OBITUARY: Engineering, the environment, music and community service were the late electrical engineer David King’s passions, his family and friends say.
Born in Cornwall, England, in 1925 and living in the small nearby village of Lezant, where his father was rector, King was allowed to roam freely as a child, and a love of wildlife soon began to stimulate his curious mind.
After being selected for Exeter Cathedral Choir in the 1930s, he became one of 28 students at the prestigious Choristers School where the emphasis was on musical education and long days of dancing and of singing.
The school was evacuated to the Carylon Bay Hotel during World War II, resulting in many additional duties such as clifftop patrol in the early evening darkness. One boy would be armed with a gun, and the other with a broom, some say.
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King was on a small Cornish train on his way to school one morning when the evacuation from Dunkirk happened, and he found the carriage overflowing with wounded, fatigued and battle-worn soldiers straight from the front.
As a young schoolboy, he gave them the only thing he had – his lunch.
He died on April 8, 2022, just five days before his 97th birthday. His funeral was “choka”.
Giving to others was a trait throughout King’s life, his daughter Celia King said.
“He was my darling father. I absolutely adored him. He supported me and feminism in the 1970s and made me believe that women could do anything,” she said.
“He was also way ahead of his time.”
King was an accomplished scholar, earning top marks in all subjects, and when a physics professor suggested engineering as a career, he joined the giant General Electric Company at its Birmingham factory, learning both an education practice and professional learning in engineering.
Due to the austerity of post-war England, King emigrated to New Zealand in 1953 with his wife Olwyn.
It has been employed to reticulate electricity for the new Lake Monowai Dam in Te Anau, as well as extensive rural electrification throughout Southland and southern Otago.
Learning to drive on gravel roads led to the discovery of the joys of New Zealand’s rainforest.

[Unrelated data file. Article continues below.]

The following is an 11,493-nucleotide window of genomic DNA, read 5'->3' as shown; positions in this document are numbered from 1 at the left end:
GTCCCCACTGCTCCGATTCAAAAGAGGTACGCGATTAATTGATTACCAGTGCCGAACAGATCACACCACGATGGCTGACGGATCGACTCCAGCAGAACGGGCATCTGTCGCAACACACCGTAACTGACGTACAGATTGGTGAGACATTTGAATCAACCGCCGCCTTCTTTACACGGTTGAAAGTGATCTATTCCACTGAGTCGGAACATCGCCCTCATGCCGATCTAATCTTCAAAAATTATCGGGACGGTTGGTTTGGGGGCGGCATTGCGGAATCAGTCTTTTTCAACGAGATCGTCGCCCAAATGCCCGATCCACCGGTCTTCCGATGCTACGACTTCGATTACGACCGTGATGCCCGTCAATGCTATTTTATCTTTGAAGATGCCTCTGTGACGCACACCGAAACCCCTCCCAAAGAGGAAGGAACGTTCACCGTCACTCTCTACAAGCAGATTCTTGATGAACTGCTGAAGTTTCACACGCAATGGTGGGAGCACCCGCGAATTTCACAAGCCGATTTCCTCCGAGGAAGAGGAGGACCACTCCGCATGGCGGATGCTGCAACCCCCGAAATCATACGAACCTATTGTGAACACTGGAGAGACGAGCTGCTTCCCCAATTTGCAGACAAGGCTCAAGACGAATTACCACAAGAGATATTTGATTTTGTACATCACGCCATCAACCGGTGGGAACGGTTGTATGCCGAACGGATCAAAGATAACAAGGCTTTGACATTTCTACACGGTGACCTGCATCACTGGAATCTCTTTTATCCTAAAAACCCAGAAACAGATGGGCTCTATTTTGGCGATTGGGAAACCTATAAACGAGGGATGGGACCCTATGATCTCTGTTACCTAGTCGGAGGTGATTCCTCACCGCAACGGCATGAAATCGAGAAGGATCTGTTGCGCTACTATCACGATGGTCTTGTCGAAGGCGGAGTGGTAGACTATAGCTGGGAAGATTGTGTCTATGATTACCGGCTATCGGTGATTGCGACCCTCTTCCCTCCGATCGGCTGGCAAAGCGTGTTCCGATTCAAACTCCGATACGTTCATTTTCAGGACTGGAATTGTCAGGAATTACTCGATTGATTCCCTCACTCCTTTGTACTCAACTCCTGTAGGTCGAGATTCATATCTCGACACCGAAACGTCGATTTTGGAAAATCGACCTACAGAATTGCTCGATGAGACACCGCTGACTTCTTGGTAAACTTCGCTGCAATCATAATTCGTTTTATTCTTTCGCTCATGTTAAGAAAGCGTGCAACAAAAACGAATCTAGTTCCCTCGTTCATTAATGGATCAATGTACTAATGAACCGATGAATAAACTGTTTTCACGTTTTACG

In 1959, he moved to Karamea to work for the Buller Power Station, attracted by the opportunity to build a dam on the Oparara River.
However, geological problems forced a rethink and a major project to create a power line from Waimangaroa above Karamea Bluff, through dense forest and swampland to the Karamea area, was undertaken.
The line he researched and built is still in use today.
An avid hiker and birdwatcher, King’s love for New Zealand’s forest and wildlife was passed down to his three children from an early age. In 1962 he moved to Rangiora to become a municipal engineer and later bought 2 acres which became one of the first lifestyle blocks in North Canterbury.
His motivation was to establish an organic garden, as the environmentalist in him was concerned about the widespread and unregulated use of pesticides.
During this period he improved reticulation and safety issues regarding electrical work practices and sank the Dudley Creek well to improve the water supply for Rangiora’s rapidly growing population.
After three years he joined the Department of Public Works in Christchurch as Chief Electrical Engineer, supervising projects in Canterbury, the Chatham Islands and the West Coast.
Projects he oversaw included the Selwyn Bridge Freeze Protection System, the Christchurch North Highway, the reconstruction of Scott Base, the first wind turbine trial on the Chatham Islands and the design of buildings in Christchurch Women’s Prison, University of Canterbury and Christchurch City Centre. police station.
The Chatham Islands generator blew up due to extreme gusts of wind not seen in many other places.
King lived long enough to see many buildings withstanding Canterbury earthquakes, functioning as they were designed.
In 2002, he received the Fellowship of the Institute of Professional Engineers for his outstanding service to engineering. Although retired, he set up the introduction of technical support in schools.
He often encouraged young people to consider engineering as a career, and used his childhood experience in Cornwall by swinging a bottle of milk around his head to demonstrate centrifugal forces at work.
Despite an extremely busy and satisfying career, he never forgot the environment. With Patrick O’Leary, Janet Holm and David as secretary, they founded the Clean Air Society.
They fought many battles over Christchurch’s smog issues, eventually changing regulations for both open fires and insulation standards to ensure healthy homes.
Music also ran throughout King’s life, from playing numerous instruments to singing in musicals and operas.
For many years he sang in the Royal Christchurch Musical Society. A highlight was the singing of Benjamin Britten’s War Requiem in 1963, which at the time was his fourth performance worldwide.
King is survived by his wife, three children and four grandchildren.